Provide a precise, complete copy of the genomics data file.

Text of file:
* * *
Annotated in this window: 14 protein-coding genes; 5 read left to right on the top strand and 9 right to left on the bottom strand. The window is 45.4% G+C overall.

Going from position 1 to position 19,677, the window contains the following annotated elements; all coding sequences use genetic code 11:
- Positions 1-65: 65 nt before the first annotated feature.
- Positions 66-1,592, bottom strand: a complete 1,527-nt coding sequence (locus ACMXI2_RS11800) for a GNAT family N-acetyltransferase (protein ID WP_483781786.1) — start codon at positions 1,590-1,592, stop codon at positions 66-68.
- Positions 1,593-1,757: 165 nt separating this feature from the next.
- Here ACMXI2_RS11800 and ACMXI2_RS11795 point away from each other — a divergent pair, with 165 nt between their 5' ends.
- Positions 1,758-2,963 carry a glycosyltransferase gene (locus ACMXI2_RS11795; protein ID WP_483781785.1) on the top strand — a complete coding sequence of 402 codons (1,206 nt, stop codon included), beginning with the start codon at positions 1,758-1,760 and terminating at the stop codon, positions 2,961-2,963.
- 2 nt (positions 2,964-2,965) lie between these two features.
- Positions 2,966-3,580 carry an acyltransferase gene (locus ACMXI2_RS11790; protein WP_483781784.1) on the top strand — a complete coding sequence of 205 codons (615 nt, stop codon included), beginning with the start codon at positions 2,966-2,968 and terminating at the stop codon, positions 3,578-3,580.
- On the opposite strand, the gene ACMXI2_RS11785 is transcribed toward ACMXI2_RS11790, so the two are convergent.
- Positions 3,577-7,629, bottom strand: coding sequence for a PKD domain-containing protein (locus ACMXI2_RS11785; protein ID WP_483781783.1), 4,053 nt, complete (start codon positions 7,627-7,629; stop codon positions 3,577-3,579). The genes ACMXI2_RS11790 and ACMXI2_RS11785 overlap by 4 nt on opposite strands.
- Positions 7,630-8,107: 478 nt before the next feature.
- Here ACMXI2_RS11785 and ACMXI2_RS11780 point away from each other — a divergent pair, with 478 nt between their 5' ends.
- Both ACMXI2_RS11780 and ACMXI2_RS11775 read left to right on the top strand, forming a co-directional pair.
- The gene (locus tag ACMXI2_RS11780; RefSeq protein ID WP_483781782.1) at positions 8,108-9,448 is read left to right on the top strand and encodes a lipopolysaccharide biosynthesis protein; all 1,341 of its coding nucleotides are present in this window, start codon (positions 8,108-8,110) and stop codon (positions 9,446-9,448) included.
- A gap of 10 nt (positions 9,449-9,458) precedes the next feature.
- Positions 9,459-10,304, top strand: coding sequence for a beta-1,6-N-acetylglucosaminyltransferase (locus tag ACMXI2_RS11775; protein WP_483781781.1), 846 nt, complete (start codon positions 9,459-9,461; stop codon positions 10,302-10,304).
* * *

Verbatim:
Annotated in this window: 14 protein-coding genes; 5 read left to right on the top strand and 9 right to left on the bottom strand. The window is 45.4% G+C overall.

Going from position 1 to position 19,677, the window contains the following annotated elements; all coding sequences use genetic code 11:
- Positions 1-65: 65 nt before the first annotated feature.
- Positions 66-1,592, bottom strand: a complete 1,527-nt coding sequence (locus ACMXI2_RS11800) for a GNAT family N-acetyltransferase (protein ID WP_483781786.1) — start codon at positions 1,590-1,592, stop codon at positions 66-68.
- Positions 1,593-1,757: 165 nt separating this feature from the next.
- Here ACMXI2_RS11800 and ACMXI2_RS11795 point away from each other — a divergent pair, with 165 nt between their 5' ends.
- Positions 1,758-2,963 carry a glycosyltransferase gene (locus ACMXI2_RS11795; protein ID WP_483781785.1) on the top strand — a complete coding sequence of 402 codons (1,206 nt, stop codon included), beginning with the start codon at positions 1,758-1,760 and terminating at the stop codon, positions 2,961-2,963.
- 2 nt (positions 2,964-2,965) lie between these two features.
- Positions 2,966-3,580 carry an acyltransferase gene (locus ACMXI2_RS11790; protein WP_483781784.1) on the top strand — a complete coding sequence of 205 codons (615 nt, stop codon included), beginning with the start codon at positions 2,966-2,968 and terminating at the stop codon, positions 3,578-3,580.
- On the opposite strand, the gene ACMXI2_RS11785 is transcribed toward ACMXI2_RS11790, so the two are convergent.
- Positions 3,577-7,629, bottom strand: coding sequence for a PKD domain-containing protein (locus ACMXI2_RS11785; protein ID WP_483781783.1), 4,053 nt, complete (start codon positions 7,627-7,629; stop codon positions 3,577-3,579). The genes ACMXI2_RS11790 and ACMXI2_RS11785 overlap by 4 nt on opposite strands.
- Positions 7,630-8,107: 478 nt before the next feature.
- Here ACMXI2_RS11785 and ACMXI2_RS11780 point away from each other — a divergent pair, with 478 nt between their 5' ends.
- Both ACMXI2_RS11780 and ACMXI2_RS11775 read left to right on the top strand, forming a co-directional pair.
- The gene (locus tag ACMXI2_RS11780; RefSeq protein ID WP_483781782.1) at positions 8,108-9,448 is read left to right on the top strand and encodes a lipopolysaccharide biosynthesis protein; all 1,341 of its coding nucleotides are present in this window, start codon (positions 8,108-8,110) and stop codon (positions 9,446-9,448) included.
- A gap of 10 nt (positions 9,449-9,458) precedes the next feature.
- Positions 9,459-10,304, top strand: coding sequence for a beta-1,6-N-acetylglucosaminyltransferase (locus tag ACMXI2_RS11775; protein WP_483781781.1), 846 nt, complete (start codon positions 9,459-9,461; stop codon positions 10,302-10,304).